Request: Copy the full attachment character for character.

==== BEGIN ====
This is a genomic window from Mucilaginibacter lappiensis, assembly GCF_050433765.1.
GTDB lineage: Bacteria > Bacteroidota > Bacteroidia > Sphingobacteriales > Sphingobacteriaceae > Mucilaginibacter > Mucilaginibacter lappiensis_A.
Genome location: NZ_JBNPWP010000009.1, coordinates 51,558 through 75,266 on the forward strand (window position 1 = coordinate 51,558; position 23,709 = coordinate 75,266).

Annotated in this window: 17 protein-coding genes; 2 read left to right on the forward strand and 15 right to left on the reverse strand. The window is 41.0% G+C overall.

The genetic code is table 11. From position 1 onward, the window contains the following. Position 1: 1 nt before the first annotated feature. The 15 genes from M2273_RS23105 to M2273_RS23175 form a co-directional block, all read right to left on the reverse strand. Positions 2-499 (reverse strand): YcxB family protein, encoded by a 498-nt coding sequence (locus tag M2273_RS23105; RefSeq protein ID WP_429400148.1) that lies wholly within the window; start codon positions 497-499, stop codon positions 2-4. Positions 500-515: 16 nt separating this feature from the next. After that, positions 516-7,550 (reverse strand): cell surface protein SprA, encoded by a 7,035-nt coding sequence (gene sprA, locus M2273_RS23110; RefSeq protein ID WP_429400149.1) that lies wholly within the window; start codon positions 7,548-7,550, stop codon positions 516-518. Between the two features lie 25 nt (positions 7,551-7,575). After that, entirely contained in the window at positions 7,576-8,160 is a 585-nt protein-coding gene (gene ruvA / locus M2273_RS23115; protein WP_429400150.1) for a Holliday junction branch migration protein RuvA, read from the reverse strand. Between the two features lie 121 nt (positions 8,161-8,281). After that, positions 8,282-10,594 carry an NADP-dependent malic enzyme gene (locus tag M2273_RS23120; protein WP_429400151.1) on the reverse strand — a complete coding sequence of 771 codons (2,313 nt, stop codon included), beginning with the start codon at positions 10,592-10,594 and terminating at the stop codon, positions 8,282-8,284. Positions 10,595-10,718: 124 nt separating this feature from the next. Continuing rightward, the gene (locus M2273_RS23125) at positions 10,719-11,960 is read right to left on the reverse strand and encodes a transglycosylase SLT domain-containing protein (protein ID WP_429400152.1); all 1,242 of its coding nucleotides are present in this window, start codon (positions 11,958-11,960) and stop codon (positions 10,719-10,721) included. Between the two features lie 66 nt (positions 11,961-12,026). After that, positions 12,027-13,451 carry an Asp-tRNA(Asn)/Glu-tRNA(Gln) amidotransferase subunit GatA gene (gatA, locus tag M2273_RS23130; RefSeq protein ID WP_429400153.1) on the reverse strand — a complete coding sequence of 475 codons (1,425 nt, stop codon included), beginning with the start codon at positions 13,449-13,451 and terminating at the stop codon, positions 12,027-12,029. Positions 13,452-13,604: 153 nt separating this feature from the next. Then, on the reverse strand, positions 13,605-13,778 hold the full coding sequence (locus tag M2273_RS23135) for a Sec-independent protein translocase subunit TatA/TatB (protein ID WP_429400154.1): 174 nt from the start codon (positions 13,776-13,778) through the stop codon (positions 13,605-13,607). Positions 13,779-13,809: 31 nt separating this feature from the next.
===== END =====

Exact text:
This is a genomic window from Mucilaginibacter lappiensis, assembly GCF_050433765.1.
GTDB lineage: Bacteria > Bacteroidota > Bacteroidia > Sphingobacteriales > Sphingobacteriaceae > Mucilaginibacter > Mucilaginibacter lappiensis_A.
Genome location: NZ_JBNPWP010000009.1, coordinates 51,558 through 75,266 on the forward strand (window position 1 = coordinate 51,558; position 23,709 = coordinate 75,266).

Annotated in this window: 17 protein-coding genes; 2 read left to right on the forward strand and 15 right to left on the reverse strand. The window is 41.0% G+C overall.

The genetic code is table 11. From position 1 onward, the window contains the following. Position 1: 1 nt before the first annotated feature. The 15 genes from M2273_RS23105 to M2273_RS23175 form a co-directional block, all read right to left on the reverse strand. Positions 2-499 (reverse strand): YcxB family protein, encoded by a 498-nt coding sequence (locus tag M2273_RS23105; RefSeq protein ID WP_429400148.1) that lies wholly within the window; start codon positions 497-499, stop codon positions 2-4. Positions 500-515: 16 nt separating this feature from the next. After that, positions 516-7,550 (reverse strand): cell surface protein SprA, encoded by a 7,035-nt coding sequence (gene sprA, locus M2273_RS23110; RefSeq protein ID WP_429400149.1) that lies wholly within the window; start codon positions 7,548-7,550, stop codon positions 516-518. Between the two features lie 25 nt (positions 7,551-7,575). After that, entirely contained in the window at positions 7,576-8,160 is a 585-nt protein-coding gene (gene ruvA / locus M2273_RS23115; protein WP_429400150.1) for a Holliday junction branch migration protein RuvA, read from the reverse strand. Between the two features lie 121 nt (positions 8,161-8,281). After that, positions 8,282-10,594 carry an NADP-dependent malic enzyme gene (locus tag M2273_RS23120; protein WP_429400151.1) on the reverse strand — a complete coding sequence of 771 codons (2,313 nt, stop codon included), beginning with the start codon at positions 10,592-10,594 and terminating at the stop codon, positions 8,282-8,284. Positions 10,595-10,718: 124 nt separating this feature from the next. Continuing rightward, the gene (locus M2273_RS23125) at positions 10,719-11,960 is read right to left on the reverse strand and encodes a transglycosylase SLT domain-containing protein (protein ID WP_429400152.1); all 1,242 of its coding nucleotides are present in this window, start codon (positions 11,958-11,960) and stop codon (positions 10,719-10,721) included. Between the two features lie 66 nt (positions 11,961-12,026). After that, positions 12,027-13,451 carry an Asp-tRNA(Asn)/Glu-tRNA(Gln) amidotransferase subunit GatA gene (gatA, locus tag M2273_RS23130; RefSeq protein ID WP_429400153.1) on the reverse strand — a complete coding sequence of 475 codons (1,425 nt, stop codon included), beginning with the start codon at positions 13,449-13,451 and terminating at the stop codon, positions 12,027-12,029. Positions 13,452-13,604: 153 nt separating this feature from the next. Then, on the reverse strand, positions 13,605-13,778 hold the full coding sequence (locus tag M2273_RS23135) for a Sec-independent protein translocase subunit TatA/TatB (protein ID WP_429400154.1): 174 nt from the start codon (positions 13,776-13,778) through the stop codon (positions 13,605-13,607). Positions 13,779-13,809: 31 nt separating this feature from the next.